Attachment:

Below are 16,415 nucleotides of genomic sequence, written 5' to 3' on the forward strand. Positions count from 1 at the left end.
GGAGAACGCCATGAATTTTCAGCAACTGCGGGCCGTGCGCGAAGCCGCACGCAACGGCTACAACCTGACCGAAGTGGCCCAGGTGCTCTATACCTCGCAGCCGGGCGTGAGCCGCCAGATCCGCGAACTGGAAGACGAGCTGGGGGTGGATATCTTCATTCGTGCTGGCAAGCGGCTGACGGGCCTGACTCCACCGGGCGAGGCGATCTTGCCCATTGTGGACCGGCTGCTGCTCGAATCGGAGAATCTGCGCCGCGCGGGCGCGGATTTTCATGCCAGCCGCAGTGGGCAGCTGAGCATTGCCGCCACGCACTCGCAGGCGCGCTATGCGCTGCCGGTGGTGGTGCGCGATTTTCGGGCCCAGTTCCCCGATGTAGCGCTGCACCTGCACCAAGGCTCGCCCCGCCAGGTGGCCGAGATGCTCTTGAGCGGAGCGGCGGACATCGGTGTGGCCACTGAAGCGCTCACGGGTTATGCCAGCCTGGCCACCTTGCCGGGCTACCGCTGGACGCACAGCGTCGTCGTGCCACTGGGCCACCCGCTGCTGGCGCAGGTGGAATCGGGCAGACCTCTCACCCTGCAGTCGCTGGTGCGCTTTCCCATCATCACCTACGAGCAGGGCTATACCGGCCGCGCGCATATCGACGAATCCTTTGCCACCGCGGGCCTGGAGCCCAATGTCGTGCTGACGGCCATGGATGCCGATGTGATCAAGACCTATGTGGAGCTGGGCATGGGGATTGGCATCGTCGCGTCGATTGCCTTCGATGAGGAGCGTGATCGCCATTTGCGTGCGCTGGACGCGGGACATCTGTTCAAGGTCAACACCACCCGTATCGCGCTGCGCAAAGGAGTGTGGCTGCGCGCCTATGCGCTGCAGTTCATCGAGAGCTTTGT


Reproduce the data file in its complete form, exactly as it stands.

Below are 16,415 nucleotides of genomic sequence, written 5' to 3' on the forward strand. Positions count from 1 at the left end.
GGAGAACGCCATGAATTTTCAGCAACTGCGGGCCGTGCGCGAAGCCGCACGCAACGGCTACAACCTGACCGAAGTGGCCCAGGTGCTCTATACCTCGCAGCCGGGCGTGAGCCGCCAGATCCGCGAACTGGAAGACGAGCTGGGGGTGGATATCTTCATTCGTGCTGGCAAGCGGCTGACGGGCCTGACTCCACCGGGCGAGGCGATCTTGCCCATTGTGGACCGGCTGCTGCTCGAATCGGAGAATCTGCGCCGCGCGGGCGCGGATTTTCATGCCAGCCGCAGTGGGCAGCTGAGCATTGCCGCCACGCACTCGCAGGCGCGCTATGCGCTGCCGGTGGTGGTGCGCGATTTTCGGGCCCAGTTCCCCGATGTAGCGCTGCACCTGCACCAAGGCTCGCCCCGCCAGGTGGCCGAGATGCTCTTGAGCGGAGCGGCGGACATCGGTGTGGCCACTGAAGCGCTCACGGGTTATGCCAGCCTGGCCACCTTGCCGGGCTACCGCTGGACGCACAGCGTCGTCGTGCCACTGGGCCACCCGCTGCTGGCGCAGGTGGAATCGGGCAGACCTCTCACCCTGCAGTCGCTGGTGCGCTTTCCCATCATCACCTACGAGCAGGGCTATACCGGCCGCGCGCATATCGACGAATCCTTTGCCACCGCGGGCCTGGAGCCCAATGTCGTGCTGACGGCCATGGATGCCGATGTGATCAAGACCTATGTGGAGCTGGGCATGGGGATTGGCATCGTCGCGTCGATTGCCTTCGATGAGGAGCGTGATCGCCATTTGCGTGCGCTGGACGCGGGACATCTGTTCAAGGTCAACACCACCCGTATCGCGCTGCGCAAAGGAGTGTGGCTGCGCGCCTATGCGCTGCAGTTCATCGAGAGCTTTGT